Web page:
Mastering this emerging and often confusing world is a challenge. But as Sales Ops gains greater influence over budget, it’s crucial to know about the available tools, what problems they solve and what stage of the buyer’s journey they impact. That’s why we created the Sales Ops Hierarchy of Needs infographic. The idea is to take a closer look at what practitioners have told us are foundational categories of technologies that they use every day. And within each category, we’ve included some of the solutions that solve issues that revenue-generation teams face.
The hierarchy is not meant to be an exhaustive, all-inclusive list. It’s not a ranking, either. But it is intended to help get you thinking about what goes into designing a high-performing tool stack.
Everyone in Sales Ops wants the same thing — more information about technologies that can help them do their job better and their businesses to succeed. But the reality is the vast majority of tools on the market, at best, might provide incremental improvements. And at worst, they can be utter distractions.
As we’ve talked to practitioners, several themes have been repeated about how the industry is viewing technology.
Playing Well with Other Tools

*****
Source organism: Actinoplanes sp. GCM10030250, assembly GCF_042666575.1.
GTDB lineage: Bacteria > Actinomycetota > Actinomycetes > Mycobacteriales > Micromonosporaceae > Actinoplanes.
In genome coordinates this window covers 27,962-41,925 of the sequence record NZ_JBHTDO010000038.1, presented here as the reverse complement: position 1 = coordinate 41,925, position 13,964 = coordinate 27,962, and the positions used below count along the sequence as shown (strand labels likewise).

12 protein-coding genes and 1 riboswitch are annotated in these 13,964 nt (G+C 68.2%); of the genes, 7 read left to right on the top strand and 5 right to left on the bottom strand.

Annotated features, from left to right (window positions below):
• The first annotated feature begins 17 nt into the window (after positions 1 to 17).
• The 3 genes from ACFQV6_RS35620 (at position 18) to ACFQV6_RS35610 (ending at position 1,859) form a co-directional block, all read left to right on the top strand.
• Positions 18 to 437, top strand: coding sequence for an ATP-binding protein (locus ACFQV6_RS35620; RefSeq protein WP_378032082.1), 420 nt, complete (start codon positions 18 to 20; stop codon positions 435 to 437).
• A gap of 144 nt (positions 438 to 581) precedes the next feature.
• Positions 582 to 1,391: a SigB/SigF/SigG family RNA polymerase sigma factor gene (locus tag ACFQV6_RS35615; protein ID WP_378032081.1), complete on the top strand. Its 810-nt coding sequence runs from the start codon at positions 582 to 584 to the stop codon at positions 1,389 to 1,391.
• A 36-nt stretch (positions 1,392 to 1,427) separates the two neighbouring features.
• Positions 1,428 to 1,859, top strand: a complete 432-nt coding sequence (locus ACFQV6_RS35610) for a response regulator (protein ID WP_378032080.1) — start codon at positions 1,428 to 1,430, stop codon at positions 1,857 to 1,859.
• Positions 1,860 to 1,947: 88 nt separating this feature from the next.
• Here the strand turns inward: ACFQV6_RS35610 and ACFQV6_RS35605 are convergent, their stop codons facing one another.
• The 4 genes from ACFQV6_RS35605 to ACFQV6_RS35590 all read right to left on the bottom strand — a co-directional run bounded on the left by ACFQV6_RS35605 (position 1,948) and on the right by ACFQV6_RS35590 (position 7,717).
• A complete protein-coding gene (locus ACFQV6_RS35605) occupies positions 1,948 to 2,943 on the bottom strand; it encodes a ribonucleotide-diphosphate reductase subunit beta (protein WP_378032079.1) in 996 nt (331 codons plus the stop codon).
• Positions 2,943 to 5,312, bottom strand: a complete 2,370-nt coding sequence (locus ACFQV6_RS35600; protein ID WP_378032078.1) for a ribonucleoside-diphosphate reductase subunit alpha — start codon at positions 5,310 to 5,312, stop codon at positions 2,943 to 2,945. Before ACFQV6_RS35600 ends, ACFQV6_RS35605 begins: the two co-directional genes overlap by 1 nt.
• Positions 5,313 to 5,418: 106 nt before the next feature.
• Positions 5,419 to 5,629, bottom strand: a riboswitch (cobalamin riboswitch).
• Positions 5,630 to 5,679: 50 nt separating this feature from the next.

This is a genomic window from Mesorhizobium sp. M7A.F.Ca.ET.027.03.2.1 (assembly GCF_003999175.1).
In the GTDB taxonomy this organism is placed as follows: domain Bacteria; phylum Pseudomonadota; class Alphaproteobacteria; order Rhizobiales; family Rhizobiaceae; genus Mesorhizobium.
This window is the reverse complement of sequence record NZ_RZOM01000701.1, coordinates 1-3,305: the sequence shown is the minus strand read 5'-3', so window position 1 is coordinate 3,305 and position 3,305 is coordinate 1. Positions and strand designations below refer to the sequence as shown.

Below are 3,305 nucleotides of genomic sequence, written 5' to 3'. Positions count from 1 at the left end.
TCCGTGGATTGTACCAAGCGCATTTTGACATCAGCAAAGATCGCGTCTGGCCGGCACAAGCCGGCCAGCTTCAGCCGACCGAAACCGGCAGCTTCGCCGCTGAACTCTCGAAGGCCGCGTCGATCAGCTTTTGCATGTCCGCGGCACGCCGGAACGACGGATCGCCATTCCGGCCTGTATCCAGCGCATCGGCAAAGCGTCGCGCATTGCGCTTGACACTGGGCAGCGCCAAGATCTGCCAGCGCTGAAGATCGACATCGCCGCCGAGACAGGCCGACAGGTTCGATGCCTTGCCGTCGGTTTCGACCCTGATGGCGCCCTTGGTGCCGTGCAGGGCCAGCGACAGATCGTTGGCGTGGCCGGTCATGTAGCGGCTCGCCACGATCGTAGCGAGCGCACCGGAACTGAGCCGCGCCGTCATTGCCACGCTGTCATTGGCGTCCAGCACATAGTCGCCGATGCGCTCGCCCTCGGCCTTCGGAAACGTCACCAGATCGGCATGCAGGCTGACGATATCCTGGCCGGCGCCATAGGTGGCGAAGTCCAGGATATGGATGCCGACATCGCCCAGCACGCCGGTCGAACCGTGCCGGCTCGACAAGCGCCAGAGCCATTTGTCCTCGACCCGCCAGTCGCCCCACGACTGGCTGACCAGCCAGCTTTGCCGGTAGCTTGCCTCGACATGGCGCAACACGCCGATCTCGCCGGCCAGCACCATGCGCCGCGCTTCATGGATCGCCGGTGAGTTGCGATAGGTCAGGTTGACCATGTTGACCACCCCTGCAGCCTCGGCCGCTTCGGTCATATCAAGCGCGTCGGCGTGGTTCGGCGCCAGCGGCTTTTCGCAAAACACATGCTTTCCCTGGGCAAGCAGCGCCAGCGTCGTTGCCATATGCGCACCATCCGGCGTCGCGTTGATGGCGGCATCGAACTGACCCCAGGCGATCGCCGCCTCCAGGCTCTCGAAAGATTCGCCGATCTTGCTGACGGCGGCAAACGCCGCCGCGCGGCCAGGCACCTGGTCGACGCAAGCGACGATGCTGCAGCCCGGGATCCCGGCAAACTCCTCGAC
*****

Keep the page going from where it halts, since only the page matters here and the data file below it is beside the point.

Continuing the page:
As technology stacks expand, it becomes critically important to make sure that solutions work well with everything else. It’s not enough that a tool integrates easily with your CRM. When you turn on your new purchase, do other parts of the stack go haywire?
“You need to understand if a tool will work collaboratively with others because salespeople will tell you anything to sign,” said Jen Spencer, the Vice President of Sales and Marketing at Allbound. “You need to be empowered with information so you can ask the right questions.”
When Spencer described her technology stack at the 2016 Ops-Stars at Dreamforce Conference, she emphasized the importance of a holistic strategy.
“We’re constantly reminding ourselves that we don’t want to end up with this Frankenstein system where this team is working with that tool, and this other team over there is using something else,” she said. “It can be very, very easy to create separate stacks. It takes compromises in the technology that we choose and a focus on what’s best for the customer.”